This year, the 2017 Inland Championship Regatta is in August at the Lake Geneva Yacht Club in Wisconsin, and the 14th annual A Scow National Championship was June 23-25 at the Minnetonka Yacht Club, Strothman said.

“Each regatta win has been memorable,” Strothman said. “We have been fortunate. Most memorable to me, however, have been the national regatta victories of my sons, David and Peter.”

“Our first Olympic effort was in 1972 and the last in 1980,” he said. “We were close to winning the Olympic trials in 1972 (only the winning boat goes in this sport) and closer yet in 1976 (the Olympics are held only every four years) and stymied in 1980 by the US Olympic boycott.”

When he’s not competing, Strothman said, he and his wife and two other couples have chartered 51-foot boats in exotic places, such as Tonga, Tahiti and Turkey.

“We’ve gone to the Caribbean umpteen times with our kids,” he said.

Now the Strothmans have seven grandchildren, and five of them have started racing, too.

He spends time teaching the grandkids, as well as helping to run youth events, Strothman said.

Sailing for health and fitness

According to Health Fitness Revolution’s website, sailing can be a great activity for health and fitness.

“Not only are you controlling a large vessel, but you’re also adjusting constantly to Mother Nature’s elements, which can be a strong force that challenges your mental and physical fitness,” the website said.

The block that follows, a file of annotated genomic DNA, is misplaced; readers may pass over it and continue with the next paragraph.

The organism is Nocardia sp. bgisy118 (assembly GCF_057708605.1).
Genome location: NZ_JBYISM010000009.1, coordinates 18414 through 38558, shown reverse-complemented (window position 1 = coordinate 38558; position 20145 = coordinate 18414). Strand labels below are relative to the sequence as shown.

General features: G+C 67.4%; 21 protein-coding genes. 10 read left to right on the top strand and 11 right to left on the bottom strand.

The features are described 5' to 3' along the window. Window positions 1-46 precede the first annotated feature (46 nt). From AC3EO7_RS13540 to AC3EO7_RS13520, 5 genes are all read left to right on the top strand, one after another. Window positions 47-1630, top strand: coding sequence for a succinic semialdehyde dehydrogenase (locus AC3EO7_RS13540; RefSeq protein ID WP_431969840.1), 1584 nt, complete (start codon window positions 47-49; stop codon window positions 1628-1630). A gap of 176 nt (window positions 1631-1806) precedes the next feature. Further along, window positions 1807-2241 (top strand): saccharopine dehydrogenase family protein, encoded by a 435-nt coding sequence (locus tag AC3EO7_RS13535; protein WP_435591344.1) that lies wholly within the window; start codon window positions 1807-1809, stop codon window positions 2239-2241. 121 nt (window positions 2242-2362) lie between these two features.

It lists the top 10 health benefits of sailing as follows:

•Muscle strength and endurance:  Pulling and hoisting of sails to maneuver a boat or a yacht, adds to your muscle strength for your shoulders and back.

•Cardiovascular fitness

•Mental wellness: Being out on the water puts you in a good mood not just because of the calmness of the water, but because of the salty air. The saltiness of the sea air is composed of charged ions that aid in the body’s oxygen absorption, which in turn balances serotonin levels. The more balanced your body’s serotonin levels are, the happier you’re going to be.

•Lowers stress levels: The swooshing and splashing of water, the rhythmic movement of the yacht and the sound of the wind in the sails can all affect brainwave patterns. This relaxes and soothes a busy and highly stressed-out mind.

•Increases agility: Pulling lines or hoisting sails can significantly improve your hand-eye coordination and motor skills.

•Improves concentration:  With the ultimate goal of staying safe while on board, sailing enhances a person’s ability to focus even with multiple tasks at hand.

•Improves communication skills: To effectively control a boat, the captain and his crew must act as a unified unit. They need to learn how to communicate effectively, especially through non-verbal means. Everyone on board has a crucial role to play in order to keep the ship afloat.

•Spatial awareness: Sailing requires the participant to be aware of the dimension of the boat along with the space required for the maneuvering of the boat.

•Organizational skills: Being on a ship requires that everything be kept in “shipshape.”